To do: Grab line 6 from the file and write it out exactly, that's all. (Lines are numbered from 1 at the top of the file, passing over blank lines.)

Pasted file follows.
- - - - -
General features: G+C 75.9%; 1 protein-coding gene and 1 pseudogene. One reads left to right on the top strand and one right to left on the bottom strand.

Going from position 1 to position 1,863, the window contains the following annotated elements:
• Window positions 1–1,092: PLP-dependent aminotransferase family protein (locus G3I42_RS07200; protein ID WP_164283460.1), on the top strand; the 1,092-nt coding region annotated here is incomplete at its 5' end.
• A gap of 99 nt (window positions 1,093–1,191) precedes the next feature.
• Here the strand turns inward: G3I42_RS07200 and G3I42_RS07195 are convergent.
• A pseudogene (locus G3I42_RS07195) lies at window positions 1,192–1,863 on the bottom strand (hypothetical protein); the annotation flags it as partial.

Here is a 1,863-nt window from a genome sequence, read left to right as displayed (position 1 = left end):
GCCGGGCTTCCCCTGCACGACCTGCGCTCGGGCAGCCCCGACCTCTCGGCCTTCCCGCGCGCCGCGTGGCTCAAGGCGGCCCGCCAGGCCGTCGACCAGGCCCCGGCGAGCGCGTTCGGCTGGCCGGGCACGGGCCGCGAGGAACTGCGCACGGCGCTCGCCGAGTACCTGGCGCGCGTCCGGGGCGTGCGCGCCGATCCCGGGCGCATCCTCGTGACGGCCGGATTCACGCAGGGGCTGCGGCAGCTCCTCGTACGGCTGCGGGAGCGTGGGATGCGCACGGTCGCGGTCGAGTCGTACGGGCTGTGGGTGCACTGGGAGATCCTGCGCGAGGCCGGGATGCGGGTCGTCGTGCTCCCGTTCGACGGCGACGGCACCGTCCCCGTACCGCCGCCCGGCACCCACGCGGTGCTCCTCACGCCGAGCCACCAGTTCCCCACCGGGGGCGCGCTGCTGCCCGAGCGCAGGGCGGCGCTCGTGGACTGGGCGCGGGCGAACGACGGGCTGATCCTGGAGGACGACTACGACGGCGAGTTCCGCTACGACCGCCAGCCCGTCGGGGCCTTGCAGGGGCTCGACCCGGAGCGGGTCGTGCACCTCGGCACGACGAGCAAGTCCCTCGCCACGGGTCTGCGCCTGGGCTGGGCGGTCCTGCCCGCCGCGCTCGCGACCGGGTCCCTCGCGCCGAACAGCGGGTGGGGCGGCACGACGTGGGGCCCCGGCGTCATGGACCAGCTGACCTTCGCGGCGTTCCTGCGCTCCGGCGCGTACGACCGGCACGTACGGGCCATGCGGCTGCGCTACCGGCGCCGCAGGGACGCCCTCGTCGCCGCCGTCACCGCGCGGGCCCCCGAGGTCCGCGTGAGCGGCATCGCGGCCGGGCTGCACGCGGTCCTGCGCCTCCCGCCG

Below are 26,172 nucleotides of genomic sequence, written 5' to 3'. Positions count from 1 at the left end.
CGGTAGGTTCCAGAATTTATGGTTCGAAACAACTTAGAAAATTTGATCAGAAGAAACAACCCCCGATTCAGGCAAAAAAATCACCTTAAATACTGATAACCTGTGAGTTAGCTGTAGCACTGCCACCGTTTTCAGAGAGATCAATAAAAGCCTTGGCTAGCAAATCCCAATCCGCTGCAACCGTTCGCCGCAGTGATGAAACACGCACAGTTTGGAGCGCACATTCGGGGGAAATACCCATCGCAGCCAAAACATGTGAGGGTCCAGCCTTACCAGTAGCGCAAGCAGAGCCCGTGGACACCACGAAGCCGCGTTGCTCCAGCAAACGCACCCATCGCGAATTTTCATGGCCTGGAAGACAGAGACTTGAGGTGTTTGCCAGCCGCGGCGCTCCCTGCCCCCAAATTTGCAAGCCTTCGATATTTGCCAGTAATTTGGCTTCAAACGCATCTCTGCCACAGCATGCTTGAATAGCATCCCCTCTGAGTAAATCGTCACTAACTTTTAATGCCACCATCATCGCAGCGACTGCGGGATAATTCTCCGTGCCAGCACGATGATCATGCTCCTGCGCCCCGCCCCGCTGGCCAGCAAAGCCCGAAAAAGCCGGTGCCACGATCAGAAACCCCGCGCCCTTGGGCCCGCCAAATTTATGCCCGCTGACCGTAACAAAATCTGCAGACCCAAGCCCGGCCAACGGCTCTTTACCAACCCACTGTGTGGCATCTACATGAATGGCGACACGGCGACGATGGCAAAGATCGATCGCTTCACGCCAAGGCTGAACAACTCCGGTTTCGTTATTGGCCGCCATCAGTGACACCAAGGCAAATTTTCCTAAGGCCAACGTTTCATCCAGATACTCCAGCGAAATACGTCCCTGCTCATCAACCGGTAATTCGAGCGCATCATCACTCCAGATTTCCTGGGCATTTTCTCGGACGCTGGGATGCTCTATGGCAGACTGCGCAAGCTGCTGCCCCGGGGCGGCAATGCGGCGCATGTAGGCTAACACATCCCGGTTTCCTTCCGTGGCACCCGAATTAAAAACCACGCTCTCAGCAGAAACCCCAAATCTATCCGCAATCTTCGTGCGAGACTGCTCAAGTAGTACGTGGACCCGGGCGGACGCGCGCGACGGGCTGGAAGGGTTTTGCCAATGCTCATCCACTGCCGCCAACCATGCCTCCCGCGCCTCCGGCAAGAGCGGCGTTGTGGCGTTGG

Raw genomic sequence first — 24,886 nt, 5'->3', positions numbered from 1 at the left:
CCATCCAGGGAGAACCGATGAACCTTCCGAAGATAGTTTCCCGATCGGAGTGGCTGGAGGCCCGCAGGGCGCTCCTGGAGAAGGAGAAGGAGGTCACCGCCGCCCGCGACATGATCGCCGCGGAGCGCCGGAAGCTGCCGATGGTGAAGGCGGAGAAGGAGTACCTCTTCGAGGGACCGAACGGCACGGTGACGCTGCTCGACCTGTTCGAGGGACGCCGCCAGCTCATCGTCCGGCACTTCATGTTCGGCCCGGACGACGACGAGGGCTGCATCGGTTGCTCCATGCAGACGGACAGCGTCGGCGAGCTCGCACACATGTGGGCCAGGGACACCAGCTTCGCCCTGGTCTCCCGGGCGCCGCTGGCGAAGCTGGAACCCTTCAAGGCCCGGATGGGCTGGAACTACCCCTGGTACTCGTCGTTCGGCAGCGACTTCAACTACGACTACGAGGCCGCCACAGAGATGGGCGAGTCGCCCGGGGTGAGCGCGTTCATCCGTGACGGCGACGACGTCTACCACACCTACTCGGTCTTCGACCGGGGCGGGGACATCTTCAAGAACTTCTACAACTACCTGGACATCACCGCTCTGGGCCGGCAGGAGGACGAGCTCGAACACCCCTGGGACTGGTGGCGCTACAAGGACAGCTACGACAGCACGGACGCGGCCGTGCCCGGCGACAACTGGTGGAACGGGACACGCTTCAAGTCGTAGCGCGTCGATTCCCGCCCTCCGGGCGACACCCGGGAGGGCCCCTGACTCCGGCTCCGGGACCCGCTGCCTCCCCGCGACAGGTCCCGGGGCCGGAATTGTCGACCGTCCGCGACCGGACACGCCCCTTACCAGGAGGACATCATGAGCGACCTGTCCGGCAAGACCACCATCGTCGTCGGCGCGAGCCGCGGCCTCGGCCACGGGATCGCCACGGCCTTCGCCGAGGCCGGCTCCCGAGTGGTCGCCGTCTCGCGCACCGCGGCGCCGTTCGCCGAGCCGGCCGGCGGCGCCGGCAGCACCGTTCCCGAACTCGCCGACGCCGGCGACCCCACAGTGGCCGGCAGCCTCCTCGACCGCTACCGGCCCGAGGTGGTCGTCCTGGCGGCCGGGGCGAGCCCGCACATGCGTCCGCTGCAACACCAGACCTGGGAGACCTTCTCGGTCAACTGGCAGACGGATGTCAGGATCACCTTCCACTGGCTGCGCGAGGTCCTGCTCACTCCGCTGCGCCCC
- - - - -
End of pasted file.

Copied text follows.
• A pseudogene (locus G3I42_RS07195) lies at window positions 1,192–1,863 on the bottom strand (hypothetical protein); the annotation flags it as partial.